- These are the best VPN services on the market
- Check out the best website builders available
- Here’s a list of the best web hosting services right now
Know your customerIt sounds blindingly obvious, but there really is no point in attempting to develop your UX without knowing who the user is. It’s in the name – user experience. Yet many businesses fall at this first hurdle. You need to know their preferences, their technical skills, whether they’re businesses or consumers. The more you know about them, the more tailored you can make their experience. For example, a business customer might want an invoice at payment, or a consumer may want to use PayPal. Knowing this sort of thing can entirely change the way an online payment is structured. There’s no better way to know your customers than by speaking to them. Do surveys, have customer panels, observe them as they move through your site and apps. This is vital and too many businesses make assumptions, relying on market data or looking at what competitors do.
Be clear and transparentThis is vital when it comes to UX. If someone is on your website to buy a product, allow them to do so with as few hoops as possible. In doing so, be transparent. There’s no point in promoting a product for £5 ($6.95) if, when it drops into your basket, it suddenly costs £10 ($13.90) owing to hidden costs. This immediately breaks trust between the customer and brand.
Work iterativelyDon’t worry, few of us get something perfect first time. In fact, if you do, the only way is down from there. That’s why you need to test, learn and improve all the time. Make a change to your website or app and revisit it.
See how it’s performing and what else you can do to improve. If you change something and it’s a failure, that’s OK. But fail quickly and learn from it.
Always explain what’s going on
Remember the last time you had a delayed flight or train? You probably thought the most frustrating thing was not being told what was happening. It’s the same with a digital experience.
If you click a button or submit a form and nothing happens, you think the system is broken. You might even start “rage clicking”. We’ve all done it – repeatedly prodding the mouse. But the website might be working fine – it just wasn’t designed to show it. So, if a customer clicks, show them you’re working on it.
Design an hourglass or a counter to tell the customer that everything is working as it should. Equally, don’t present problems where they don’t exist with random error messages.
Have a goal and know how to measure it
Define your goals based on the pain points you’re trying to solve for users. Know what you want to achieve – such as making a payment simpler, or allowing people to find and see a product.
Then implement changes one by one so you can measure the outcome. Don’t change five things on a webpage at once. One of those changes might have improved outcomes by 80%.
The other five might reduce them by more. You might end up throwing the good change out with the bad and being in worse position over all. Test, measure and learn at all times.
UX isn’t just for UX designers
UX is way of thinking as well as a discipline for people designing websites and apps. It’s about putting customers at the heart of what an organization does and getting everyone to buy-in.
From call center agents to board directors. They all need to understand that constant change and development is good and necessary. And it’s not just about the online experience.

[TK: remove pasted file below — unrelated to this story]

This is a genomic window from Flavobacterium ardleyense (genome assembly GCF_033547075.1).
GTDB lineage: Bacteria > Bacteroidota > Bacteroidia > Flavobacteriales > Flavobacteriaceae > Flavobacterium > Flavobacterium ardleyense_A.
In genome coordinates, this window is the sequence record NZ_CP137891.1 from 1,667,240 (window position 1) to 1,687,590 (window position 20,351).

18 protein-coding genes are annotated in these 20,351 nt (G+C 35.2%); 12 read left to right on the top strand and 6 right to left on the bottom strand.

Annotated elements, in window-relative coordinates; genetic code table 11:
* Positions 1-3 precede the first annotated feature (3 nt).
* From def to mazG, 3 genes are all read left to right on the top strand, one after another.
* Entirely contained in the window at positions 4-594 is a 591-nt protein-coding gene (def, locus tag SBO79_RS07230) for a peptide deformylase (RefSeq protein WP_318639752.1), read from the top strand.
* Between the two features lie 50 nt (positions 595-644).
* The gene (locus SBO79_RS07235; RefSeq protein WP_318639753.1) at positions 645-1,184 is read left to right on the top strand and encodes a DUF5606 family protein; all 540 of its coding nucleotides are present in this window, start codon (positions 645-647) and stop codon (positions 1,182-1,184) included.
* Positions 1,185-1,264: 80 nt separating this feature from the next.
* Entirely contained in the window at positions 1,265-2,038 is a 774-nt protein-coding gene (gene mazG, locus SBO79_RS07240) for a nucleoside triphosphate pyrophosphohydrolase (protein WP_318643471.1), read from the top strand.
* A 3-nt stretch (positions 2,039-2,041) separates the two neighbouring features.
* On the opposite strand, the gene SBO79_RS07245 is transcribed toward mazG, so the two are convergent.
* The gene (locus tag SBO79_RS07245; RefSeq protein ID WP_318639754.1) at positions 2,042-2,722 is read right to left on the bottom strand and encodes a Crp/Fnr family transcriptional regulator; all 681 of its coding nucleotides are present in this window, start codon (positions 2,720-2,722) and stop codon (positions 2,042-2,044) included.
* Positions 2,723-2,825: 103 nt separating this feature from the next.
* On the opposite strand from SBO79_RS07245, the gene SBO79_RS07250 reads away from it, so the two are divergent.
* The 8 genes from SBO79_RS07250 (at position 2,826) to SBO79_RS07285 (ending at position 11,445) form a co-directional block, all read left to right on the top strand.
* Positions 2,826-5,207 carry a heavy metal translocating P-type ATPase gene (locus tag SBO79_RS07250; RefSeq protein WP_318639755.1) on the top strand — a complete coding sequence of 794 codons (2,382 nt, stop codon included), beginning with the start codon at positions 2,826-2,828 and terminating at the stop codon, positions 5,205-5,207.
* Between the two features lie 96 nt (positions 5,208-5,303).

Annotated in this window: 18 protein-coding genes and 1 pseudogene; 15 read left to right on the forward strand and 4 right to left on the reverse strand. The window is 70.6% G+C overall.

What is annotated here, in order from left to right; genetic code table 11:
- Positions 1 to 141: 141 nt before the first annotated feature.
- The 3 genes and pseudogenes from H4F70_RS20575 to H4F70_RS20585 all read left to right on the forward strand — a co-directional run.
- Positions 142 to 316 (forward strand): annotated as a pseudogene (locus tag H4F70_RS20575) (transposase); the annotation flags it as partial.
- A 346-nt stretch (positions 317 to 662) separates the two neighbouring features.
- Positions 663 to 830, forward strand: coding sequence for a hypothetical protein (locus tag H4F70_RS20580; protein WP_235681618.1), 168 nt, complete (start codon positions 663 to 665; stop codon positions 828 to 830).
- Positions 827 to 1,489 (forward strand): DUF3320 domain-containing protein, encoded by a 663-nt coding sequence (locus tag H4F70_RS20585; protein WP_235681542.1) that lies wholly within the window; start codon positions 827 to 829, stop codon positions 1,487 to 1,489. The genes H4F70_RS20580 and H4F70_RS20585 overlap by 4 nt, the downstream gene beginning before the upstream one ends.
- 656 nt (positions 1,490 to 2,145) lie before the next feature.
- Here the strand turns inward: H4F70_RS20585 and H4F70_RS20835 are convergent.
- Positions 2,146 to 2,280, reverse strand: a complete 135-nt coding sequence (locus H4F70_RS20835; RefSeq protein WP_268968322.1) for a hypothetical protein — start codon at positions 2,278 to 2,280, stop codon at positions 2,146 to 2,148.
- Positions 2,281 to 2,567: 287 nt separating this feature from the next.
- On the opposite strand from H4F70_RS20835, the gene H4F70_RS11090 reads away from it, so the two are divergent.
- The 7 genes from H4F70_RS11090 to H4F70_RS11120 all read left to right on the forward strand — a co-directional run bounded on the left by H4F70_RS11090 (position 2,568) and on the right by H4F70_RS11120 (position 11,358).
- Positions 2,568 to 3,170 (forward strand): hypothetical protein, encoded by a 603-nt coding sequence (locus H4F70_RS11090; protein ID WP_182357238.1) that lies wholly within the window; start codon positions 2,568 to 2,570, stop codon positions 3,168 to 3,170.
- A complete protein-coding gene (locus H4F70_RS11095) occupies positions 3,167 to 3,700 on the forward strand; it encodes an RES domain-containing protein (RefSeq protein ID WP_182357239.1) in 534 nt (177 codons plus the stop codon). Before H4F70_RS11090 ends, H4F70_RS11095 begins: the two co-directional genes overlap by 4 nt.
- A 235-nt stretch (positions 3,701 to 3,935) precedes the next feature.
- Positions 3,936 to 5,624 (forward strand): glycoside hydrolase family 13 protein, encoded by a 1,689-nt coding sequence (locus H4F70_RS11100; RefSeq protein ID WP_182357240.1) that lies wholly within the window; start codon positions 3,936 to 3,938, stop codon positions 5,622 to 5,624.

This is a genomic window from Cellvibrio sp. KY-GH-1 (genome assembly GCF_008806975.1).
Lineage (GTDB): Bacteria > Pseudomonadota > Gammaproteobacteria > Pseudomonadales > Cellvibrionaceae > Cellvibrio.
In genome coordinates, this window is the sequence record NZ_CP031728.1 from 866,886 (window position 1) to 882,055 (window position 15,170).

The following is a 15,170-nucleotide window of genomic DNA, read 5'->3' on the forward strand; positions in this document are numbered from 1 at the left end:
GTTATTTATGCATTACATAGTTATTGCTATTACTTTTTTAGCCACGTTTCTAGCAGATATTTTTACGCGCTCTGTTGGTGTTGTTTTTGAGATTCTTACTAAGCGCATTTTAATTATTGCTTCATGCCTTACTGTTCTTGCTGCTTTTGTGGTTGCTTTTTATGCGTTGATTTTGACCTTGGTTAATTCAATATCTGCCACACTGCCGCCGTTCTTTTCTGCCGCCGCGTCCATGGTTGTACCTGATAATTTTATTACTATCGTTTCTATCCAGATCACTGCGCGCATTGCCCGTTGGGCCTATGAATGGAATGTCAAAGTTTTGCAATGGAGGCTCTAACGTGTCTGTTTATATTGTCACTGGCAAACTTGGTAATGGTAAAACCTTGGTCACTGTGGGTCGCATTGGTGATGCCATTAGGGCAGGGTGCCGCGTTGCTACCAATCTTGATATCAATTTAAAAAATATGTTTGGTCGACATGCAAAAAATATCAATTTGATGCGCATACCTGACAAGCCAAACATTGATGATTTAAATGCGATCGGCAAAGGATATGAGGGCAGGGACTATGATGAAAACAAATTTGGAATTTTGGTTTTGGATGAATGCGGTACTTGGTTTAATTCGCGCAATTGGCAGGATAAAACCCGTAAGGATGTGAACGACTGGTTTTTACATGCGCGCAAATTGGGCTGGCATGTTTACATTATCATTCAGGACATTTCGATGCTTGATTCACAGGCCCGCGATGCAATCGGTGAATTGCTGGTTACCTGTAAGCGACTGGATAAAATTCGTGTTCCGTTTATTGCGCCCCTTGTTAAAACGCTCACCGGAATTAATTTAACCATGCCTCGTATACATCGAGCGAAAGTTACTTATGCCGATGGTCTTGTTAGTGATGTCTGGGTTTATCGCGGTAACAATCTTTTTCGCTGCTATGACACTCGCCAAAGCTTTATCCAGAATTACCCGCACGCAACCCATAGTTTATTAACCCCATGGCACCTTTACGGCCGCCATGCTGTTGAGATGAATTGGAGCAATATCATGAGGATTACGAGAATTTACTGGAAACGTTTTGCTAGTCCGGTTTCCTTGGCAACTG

It’s no good if someone has a poor customer service experience or an advert promises the world, but doesn’t even click through to the right page. Everything needs to be joined up.
In fact, the natural extension of UX is the whole service design of a business and part of the overall customer experience plan.
Ensure UX incorporates copywriting
It’s odd that designing a new page or updating a process in an app often focuses on the visual and functional aspects – such as where to put a button or how to structure a journey. In doing so, we often see UX specialists putting dummy text on pages.
Yet the text that appears on a page needs to marry up with the design and process. When making improvements, write what will appear and do it from a UX perspective. Otherwise, you know what will happen. Someone else will do it… badly.
Use the right tools and resources
The world of UX is extensive and reading one article about it won’t solve all your challenges, but it will set you on the right path. With that in mind, it’s worth considering what tools experts use and which resources they find most useful.
The Baymard Institute is a fantastic place to start. It’s done a lot of legwork to understand common good UX practice. While it can never replace speaking to customers, it’s very useful.
Meanwhile, hotjar is a tool that collects data, gathers user feedback and lets you keep track of customer journeys. There are also prototyping tools to help you build new experiences for people to test in a safe environment. Examples include Adobe XD and balsamiq.
This helps UX designers to fail fast and not go down the wrong route. There are also plenty of great books on the topic, including Lean UX, Don’t Make Me Think, Defensive Design for the Web and websites such as Really Good UX. If you’re serious about UX – read them.
By following these principles, you’ll be well on the way to getting your UX right. You might not be able to get it perfect right away – in fact, as mentioned previously, UX isn’t about instant, singular results. However, with ongoing attention, even one-person businesses can improve the trust consumers have in them and boost their sales.
Because life can be complicated, if businesses can make people’s life just a little bit easier – a simpler way to pay, an easier way to sign up, a straight forward understanding of what’s going on – everyone wins.
- We’ve rounded up a list of the best shopping cart software